In a fit of inspirational non-imagination, I have created a magazine with the same title as this blog. (Well, there’s nothing like streamlining, is there?). I’ve started to fill it with articles that interest me and which, I hope, may interest you. So if you can’t find me blogging as regularly, then you might like to drop in on my Flipboard magazine – click here: CHARACTERSFROMTHEKITCHEN – and see what I’ve been reading. I always wanted to edit a magazine…On the other hand, the articles I find might provide me with some sorely needed inspiration.

Happy reading folks!

Technical note: Flipboard seems to display best as a magazine on Ipad but loads perfectly well on a Windows laptop in scroll format.

 

 

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Do you buy a daily newspaper? I do, by force of habit – but I never read it properly – I skim and scan, as I learned in my early press office days.   We used to produce a list of relevant daily press cuttings for the company’s top brass to peruse at their leisure and while I quite enjoyed this exercise, I always secretly wondered why they couldn’t each take a different paper every morning and find their own articles of interest, and then swap them amongst themselves. It would have given them something to talk about at their endless board (bored) meetings.

 I always buy the Times because you get a reasonable view of what’s happening in the world without too much bias. That’s not to say that it doesn’t have a preferred leaning – all papers do – but I can see through that and I buy it for its legendary letters page and the Times Two pull-out entertainment and culture section where I can manage the smaller crossword in the time it takes to do a London commute and there is usually something worth reading.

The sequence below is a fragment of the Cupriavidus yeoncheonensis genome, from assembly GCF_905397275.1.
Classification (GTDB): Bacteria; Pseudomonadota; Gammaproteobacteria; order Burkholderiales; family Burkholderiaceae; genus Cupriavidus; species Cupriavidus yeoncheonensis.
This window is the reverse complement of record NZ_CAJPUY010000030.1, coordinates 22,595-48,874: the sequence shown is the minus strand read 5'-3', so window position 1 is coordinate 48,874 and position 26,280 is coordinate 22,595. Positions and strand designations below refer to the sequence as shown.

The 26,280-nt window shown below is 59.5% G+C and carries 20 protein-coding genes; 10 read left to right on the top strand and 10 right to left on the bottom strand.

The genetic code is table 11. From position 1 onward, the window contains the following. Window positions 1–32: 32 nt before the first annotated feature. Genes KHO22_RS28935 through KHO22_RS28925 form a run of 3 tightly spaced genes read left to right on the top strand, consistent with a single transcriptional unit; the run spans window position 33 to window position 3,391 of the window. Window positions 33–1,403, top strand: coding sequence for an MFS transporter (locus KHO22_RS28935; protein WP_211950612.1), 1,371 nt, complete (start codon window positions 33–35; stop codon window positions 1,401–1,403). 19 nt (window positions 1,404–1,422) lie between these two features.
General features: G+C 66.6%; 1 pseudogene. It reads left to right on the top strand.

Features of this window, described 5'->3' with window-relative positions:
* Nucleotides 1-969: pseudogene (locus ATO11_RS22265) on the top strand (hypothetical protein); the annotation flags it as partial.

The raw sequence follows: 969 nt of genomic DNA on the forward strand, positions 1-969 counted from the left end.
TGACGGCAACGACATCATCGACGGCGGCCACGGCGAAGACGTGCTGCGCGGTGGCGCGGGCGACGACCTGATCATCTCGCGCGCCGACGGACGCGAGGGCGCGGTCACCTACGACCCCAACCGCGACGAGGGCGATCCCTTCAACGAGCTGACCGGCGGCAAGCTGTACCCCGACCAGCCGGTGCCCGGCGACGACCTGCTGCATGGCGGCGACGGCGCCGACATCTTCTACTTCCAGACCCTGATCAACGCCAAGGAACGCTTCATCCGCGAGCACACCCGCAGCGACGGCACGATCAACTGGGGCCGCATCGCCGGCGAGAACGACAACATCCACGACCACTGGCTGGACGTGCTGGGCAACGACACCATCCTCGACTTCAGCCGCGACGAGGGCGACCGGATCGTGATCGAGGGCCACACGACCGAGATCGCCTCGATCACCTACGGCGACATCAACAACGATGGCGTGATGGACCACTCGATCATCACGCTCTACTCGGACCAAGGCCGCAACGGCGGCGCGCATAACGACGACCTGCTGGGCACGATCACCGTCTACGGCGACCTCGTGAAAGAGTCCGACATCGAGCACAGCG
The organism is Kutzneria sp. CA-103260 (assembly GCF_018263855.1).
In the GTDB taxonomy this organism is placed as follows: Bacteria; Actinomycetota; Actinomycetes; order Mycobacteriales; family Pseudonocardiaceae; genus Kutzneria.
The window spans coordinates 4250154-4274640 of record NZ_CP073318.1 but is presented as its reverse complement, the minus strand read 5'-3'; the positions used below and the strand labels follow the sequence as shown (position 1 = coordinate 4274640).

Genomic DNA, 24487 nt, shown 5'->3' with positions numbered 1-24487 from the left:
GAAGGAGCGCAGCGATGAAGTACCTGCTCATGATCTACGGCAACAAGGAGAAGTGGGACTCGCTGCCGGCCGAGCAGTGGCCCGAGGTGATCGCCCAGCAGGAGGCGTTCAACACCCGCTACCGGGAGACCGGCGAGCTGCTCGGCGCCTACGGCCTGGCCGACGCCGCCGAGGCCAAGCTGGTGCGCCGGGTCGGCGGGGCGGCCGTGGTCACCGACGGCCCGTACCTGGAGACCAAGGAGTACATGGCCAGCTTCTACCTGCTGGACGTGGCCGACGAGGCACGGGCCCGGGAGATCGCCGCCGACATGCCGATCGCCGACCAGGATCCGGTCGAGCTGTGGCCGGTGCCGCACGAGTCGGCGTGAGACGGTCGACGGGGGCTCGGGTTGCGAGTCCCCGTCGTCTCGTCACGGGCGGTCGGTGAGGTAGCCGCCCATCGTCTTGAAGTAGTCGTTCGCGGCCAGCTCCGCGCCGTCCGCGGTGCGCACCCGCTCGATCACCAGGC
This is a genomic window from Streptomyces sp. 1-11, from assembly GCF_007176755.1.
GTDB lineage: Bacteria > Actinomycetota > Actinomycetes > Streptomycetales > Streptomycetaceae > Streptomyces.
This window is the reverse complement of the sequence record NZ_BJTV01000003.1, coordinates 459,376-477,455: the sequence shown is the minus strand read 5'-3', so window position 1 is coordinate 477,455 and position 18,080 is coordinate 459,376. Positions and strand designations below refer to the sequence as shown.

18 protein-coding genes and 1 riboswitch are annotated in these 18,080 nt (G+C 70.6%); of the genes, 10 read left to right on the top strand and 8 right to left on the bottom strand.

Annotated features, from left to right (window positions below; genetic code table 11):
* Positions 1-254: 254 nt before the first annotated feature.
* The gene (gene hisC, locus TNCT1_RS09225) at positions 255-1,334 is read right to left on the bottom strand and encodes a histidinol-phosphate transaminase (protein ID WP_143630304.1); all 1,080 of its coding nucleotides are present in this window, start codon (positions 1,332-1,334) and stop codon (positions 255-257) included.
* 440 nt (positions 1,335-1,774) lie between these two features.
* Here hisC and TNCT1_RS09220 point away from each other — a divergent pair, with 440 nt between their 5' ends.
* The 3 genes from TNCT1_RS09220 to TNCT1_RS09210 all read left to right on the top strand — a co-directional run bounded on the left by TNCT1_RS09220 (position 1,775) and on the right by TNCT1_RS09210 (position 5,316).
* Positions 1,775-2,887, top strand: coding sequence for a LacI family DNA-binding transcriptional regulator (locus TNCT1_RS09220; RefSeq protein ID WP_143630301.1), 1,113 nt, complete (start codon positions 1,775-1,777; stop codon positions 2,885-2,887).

So I was a little irked that the publication in which I have invested so much of my time and loyalty over the years, (not to mention hard cash), decided to run a series last week, telling its readers what they should be doing with their leisure time. Their ‘experts’ produced lists. Twenty films you should watch; twenty plays you should see; twenty paintings you should know; twenty-five books you should read and twenty classical works you really should have listened to.

Now, I read books all the time and I‘ve only managed seven of the titles on their higher than highbrow list. (This doesn’t necessarily mean I enjoyed them). The only two plays listed that I am able to agree are worth recommending were ‘Death of A Salesman’ by Arthur Miller and Shakespeare’s ‘Hamlet.’ There were others on the list that I’ve seen but I certainly wouldn’t suggest anyone sitting through any of them. The film choices were so beyond belief that I’m not even going to mention them here and if you couldn’t pick out Masaccio’s ‘Expulsion from the Garden of Eden’ in a line up of early Renaissance works, then you’d definitely be at the bottom of the intellectual pile.